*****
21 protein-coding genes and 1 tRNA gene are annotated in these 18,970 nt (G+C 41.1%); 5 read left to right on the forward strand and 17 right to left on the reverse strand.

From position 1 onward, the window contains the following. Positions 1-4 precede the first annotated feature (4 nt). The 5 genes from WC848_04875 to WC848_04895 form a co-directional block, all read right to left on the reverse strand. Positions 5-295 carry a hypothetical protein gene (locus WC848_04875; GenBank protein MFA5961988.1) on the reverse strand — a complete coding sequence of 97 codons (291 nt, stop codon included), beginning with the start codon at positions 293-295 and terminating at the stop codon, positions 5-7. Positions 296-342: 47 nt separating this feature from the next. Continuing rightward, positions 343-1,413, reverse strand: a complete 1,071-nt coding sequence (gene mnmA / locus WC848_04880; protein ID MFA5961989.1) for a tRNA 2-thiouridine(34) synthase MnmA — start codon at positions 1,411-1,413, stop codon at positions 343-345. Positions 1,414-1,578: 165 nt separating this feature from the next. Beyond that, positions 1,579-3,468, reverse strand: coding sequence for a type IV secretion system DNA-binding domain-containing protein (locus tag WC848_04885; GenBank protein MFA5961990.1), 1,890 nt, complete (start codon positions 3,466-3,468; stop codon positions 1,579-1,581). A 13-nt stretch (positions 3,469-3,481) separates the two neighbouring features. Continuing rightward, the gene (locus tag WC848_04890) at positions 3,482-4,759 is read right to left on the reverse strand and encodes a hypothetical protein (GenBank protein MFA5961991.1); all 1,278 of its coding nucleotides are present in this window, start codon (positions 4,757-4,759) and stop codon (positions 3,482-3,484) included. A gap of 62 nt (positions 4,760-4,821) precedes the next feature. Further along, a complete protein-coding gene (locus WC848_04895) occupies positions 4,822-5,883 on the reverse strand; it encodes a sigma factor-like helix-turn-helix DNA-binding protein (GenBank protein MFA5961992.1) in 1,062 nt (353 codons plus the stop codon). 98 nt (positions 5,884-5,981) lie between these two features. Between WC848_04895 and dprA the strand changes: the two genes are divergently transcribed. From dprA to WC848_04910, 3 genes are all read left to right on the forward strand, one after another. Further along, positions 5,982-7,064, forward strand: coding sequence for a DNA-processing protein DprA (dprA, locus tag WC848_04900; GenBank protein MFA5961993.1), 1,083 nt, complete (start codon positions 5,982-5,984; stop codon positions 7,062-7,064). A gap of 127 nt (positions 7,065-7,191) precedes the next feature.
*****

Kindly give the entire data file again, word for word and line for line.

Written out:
21 protein-coding genes and 1 tRNA gene are annotated in these 18,970 nt (G+C 41.1%); 5 read left to right on the forward strand and 17 right to left on the reverse strand.

From position 1 onward, the window contains the following. Positions 1-4 precede the first annotated feature (4 nt). The 5 genes from WC848_04875 to WC848_04895 form a co-directional block, all read right to left on the reverse strand. Positions 5-295 carry a hypothetical protein gene (locus WC848_04875; GenBank protein MFA5961988.1) on the reverse strand — a complete coding sequence of 97 codons (291 nt, stop codon included), beginning with the start codon at positions 293-295 and terminating at the stop codon, positions 5-7. Positions 296-342: 47 nt separating this feature from the next. Continuing rightward, positions 343-1,413, reverse strand: a complete 1,071-nt coding sequence (gene mnmA / locus WC848_04880; protein ID MFA5961989.1) for a tRNA 2-thiouridine(34) synthase MnmA — start codon at positions 1,411-1,413, stop codon at positions 343-345. Positions 1,414-1,578: 165 nt separating this feature from the next. Beyond that, positions 1,579-3,468, reverse strand: coding sequence for a type IV secretion system DNA-binding domain-containing protein (locus tag WC848_04885; GenBank protein MFA5961990.1), 1,890 nt, complete (start codon positions 3,466-3,468; stop codon positions 1,579-1,581). A 13-nt stretch (positions 3,469-3,481) separates the two neighbouring features. Continuing rightward, the gene (locus tag WC848_04890) at positions 3,482-4,759 is read right to left on the reverse strand and encodes a hypothetical protein (GenBank protein MFA5961991.1); all 1,278 of its coding nucleotides are present in this window, start codon (positions 4,757-4,759) and stop codon (positions 3,482-3,484) included. A gap of 62 nt (positions 4,760-4,821) precedes the next feature. Further along, a complete protein-coding gene (locus WC848_04895) occupies positions 4,822-5,883 on the reverse strand; it encodes a sigma factor-like helix-turn-helix DNA-binding protein (GenBank protein MFA5961992.1) in 1,062 nt (353 codons plus the stop codon). 98 nt (positions 5,884-5,981) lie between these two features. Between WC848_04895 and dprA the strand changes: the two genes are divergently transcribed. From dprA to WC848_04910, 3 genes are all read left to right on the forward strand, one after another. Further along, positions 5,982-7,064, forward strand: coding sequence for a DNA-processing protein DprA (dprA, locus tag WC848_04900; GenBank protein MFA5961993.1), 1,083 nt, complete (start codon positions 5,982-5,984; stop codon positions 7,062-7,064). A gap of 127 nt (positions 7,065-7,191) precedes the next feature.